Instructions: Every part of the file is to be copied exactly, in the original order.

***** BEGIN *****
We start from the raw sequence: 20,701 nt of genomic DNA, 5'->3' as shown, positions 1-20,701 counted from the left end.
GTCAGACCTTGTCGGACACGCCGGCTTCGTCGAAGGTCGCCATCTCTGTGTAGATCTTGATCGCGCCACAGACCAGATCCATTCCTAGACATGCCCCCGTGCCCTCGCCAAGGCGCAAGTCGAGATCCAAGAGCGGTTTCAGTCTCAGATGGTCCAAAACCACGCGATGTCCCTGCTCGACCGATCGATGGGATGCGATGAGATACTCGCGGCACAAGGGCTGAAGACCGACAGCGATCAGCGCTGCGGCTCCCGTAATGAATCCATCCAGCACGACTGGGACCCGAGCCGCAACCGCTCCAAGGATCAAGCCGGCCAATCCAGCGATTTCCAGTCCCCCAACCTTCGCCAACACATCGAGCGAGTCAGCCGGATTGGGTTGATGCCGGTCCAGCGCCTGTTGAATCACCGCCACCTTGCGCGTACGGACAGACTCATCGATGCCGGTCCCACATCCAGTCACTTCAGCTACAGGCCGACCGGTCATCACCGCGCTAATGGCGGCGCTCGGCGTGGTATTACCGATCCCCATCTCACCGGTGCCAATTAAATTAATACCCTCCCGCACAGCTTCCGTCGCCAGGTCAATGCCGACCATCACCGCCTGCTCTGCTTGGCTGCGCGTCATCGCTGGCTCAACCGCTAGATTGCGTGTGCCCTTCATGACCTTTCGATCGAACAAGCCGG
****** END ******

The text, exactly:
We start from the raw sequence: 20,701 nt of genomic DNA, 5'->3' as shown, positions 1-20,701 counted from the left end.
GTCAGACCTTGTCGGACACGCCGGCTTCGTCGAAGGTCGCCATCTCTGTGTAGATCTTGATCGCGCCACAGACCAGATCCATTCCTAGACATGCCCCCGTGCCCTCGCCAAGGCGCAAGTCGAGATCCAAGAGCGGTTTCAGTCTCAGATGGTCCAAAACCACGCGATGTCCCTGCTCGACCGATCGATGGGATGCGATGAGATACTCGCGGCACAAGGGCTGAAGACCGACAGCGATCAGCGCTGCGGCTCCCGTAATGAATCCATCCAGCACGACTGGGACCCGAGCCGCAACCGCTCCAAGGATCAAGCCGGCCAATCCAGCGATTTCCAGTCCCCCAACCTTCGCCAACACATCGAGCGAGTCAGCCGGATTGGGTTGATGCCGGTCCAGCGCCTGTTGAATCACCGCCACCTTGCGCGTACGGACAGACTCATCGATGCCGGTCCCACATCCAGTCACTTCAGCTACAGGCCGACCGGTCATCACCGCGCTAATGGCGGCGCTCGGCGTGGTATTACCGATCCCCATCTCACCGGTGCCAATTAAATTAATACCCTCCCGCACAGCTTCCGTCGCCAGGTCAATGCCGACCATCACCGCCTGCTCTGCTTGGCTGCGCGTCATCGCTGGCTCAACCGCTAGATTGCGTGTGCCCTTCATGACCTTTCGATCGAACAAGCCGG